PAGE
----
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Don’t Brush Off Dental Care

Your Teeth don’t Retire

woman wearing glasses holding a toothbrush and toothpaste

Taking care of your teeth can help them last a lifetime – and go a long way in maintaining total body health, as well. Here are some tips for maintaining a healthy smile, well into retirement:

Brush at least twice a day. Brushing your teeth regularly is important in all stages of life. Brushing helps remove the thin film of bacteria that builds up on your teeth each day and contributes to tooth decay. You should brush your teeth for two to three minutes with fluoridated toothpaste at least twice a day. If you can brush after each meal, that’s even better.

Floss daily to take care of your gums. Many people don’t realize how important it is to take care of their gums as well as their teeth. Gum disease is an infection of the gum tissue and bone that support the teeth and is the leading cause of tooth loss in adults. Recent research has shown that the health of your gums may have a connection to some chronic diseases. Having periodontal (gum) disease has been linked to and may be a risk factor in developing Alzheimer’s disease, heart disease or diabetes. Make sure to floss at least once a day, preferably before bed, to clean the places where a toothbrush can’t reach.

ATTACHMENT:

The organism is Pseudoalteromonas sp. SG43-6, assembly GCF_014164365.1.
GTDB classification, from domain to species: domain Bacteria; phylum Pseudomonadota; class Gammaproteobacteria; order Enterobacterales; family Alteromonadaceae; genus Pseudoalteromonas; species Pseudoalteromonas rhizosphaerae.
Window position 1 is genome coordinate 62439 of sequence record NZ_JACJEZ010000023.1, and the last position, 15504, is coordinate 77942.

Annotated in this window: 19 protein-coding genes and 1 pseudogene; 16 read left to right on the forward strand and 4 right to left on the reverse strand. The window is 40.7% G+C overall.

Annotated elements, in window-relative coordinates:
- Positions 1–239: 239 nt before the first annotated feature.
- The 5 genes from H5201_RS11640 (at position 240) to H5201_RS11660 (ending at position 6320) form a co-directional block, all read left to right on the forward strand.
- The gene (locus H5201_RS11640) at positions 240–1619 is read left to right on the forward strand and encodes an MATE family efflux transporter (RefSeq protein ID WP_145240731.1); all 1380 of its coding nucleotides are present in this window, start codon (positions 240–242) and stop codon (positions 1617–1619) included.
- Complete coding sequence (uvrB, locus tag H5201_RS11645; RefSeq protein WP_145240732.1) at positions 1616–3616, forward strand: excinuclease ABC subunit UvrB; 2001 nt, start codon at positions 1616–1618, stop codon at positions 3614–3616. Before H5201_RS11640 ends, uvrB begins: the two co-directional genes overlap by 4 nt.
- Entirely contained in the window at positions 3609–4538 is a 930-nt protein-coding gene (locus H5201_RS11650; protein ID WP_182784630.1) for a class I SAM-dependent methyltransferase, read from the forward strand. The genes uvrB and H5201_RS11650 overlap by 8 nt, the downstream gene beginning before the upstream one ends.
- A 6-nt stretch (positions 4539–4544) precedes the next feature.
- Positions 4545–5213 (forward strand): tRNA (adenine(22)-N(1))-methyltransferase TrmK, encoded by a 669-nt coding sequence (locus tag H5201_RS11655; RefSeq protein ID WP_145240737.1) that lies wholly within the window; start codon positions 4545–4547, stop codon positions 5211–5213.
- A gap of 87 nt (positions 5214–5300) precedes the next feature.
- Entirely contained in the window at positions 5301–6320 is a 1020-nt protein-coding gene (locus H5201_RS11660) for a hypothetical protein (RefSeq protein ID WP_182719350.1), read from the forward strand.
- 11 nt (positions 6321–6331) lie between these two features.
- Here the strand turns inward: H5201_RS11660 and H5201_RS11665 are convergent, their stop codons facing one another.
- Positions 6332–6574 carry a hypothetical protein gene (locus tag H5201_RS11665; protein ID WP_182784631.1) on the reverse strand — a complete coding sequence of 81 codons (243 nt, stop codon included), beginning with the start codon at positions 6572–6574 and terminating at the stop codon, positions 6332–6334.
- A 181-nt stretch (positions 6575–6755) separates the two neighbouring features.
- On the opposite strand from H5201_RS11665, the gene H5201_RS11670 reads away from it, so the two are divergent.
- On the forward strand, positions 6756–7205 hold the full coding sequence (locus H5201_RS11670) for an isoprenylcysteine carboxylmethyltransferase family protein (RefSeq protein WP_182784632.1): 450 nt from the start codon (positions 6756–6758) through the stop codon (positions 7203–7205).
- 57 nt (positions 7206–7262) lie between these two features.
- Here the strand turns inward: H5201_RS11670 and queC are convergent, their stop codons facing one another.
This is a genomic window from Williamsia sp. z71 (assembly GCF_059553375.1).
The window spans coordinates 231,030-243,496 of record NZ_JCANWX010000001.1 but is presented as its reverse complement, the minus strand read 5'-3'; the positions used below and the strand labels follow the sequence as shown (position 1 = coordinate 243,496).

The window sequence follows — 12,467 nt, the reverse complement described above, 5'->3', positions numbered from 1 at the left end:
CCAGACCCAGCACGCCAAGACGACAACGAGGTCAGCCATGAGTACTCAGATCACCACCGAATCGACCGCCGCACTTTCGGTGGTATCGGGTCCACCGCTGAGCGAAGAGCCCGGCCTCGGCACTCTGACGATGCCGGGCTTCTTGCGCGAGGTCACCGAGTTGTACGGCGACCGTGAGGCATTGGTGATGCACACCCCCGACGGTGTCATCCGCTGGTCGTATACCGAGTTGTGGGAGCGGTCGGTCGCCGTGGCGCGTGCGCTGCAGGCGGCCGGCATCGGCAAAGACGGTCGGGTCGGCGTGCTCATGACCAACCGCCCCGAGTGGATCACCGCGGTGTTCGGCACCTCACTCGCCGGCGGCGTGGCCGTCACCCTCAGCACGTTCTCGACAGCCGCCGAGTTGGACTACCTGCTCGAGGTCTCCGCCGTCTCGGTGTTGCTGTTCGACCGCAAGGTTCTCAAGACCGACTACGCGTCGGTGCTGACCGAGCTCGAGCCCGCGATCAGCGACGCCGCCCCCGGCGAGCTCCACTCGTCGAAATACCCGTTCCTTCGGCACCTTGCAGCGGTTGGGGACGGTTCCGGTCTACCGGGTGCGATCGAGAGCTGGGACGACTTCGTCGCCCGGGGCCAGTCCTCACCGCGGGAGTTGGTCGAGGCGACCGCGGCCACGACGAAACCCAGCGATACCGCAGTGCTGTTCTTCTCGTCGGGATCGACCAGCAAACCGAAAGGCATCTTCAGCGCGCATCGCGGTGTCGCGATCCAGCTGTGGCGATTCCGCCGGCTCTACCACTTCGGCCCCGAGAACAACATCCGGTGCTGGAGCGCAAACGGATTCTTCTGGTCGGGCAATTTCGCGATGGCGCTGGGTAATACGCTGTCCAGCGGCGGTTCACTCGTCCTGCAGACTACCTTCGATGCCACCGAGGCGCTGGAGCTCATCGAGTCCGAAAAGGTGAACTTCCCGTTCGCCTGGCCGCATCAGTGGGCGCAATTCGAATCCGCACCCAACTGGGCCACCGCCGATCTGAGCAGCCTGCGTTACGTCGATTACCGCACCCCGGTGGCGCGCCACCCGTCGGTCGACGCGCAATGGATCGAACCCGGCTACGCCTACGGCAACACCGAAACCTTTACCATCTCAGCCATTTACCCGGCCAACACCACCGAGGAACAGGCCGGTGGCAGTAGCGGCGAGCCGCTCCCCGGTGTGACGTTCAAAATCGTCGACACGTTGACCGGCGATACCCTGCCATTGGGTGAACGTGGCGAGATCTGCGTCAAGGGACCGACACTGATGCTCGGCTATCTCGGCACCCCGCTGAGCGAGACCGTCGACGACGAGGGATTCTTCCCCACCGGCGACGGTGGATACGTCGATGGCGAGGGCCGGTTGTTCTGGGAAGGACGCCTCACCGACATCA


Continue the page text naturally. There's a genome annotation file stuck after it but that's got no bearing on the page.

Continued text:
Eat nutritious food. What you eat can help you keep your teeth healthy. Antioxidants and other nutrients found in fruits, vegetables, legumes and nuts improve your body’s ability to fight bacteria and inflammation, helping to protect your teeth and gums.

Keep up with dentist appointments. Dentists are disease detectives. More than 120 signs and symptoms of non dental diseases, such as diabetes and heart disease, can be detected through a routine oral health exam. So, seeing a dentist regularly not only helps to keep your mouth in top shape, but also allows your dentist to watch for developments that may point to other health issues.

If you smoke, quit. In addition to increasing your risk of many health conditions, smoking can increase your risk of tooth decay and gum disease. The good news is that the risk of tooth loss decreases after you quit smoking. To help you kick the habit, your dentist may prescribe a variety of nicotine replacement therapies.

So remember: Follow these tips to keep you smiling. For more resources on oral health care, as well as individual and family dental plans, visit


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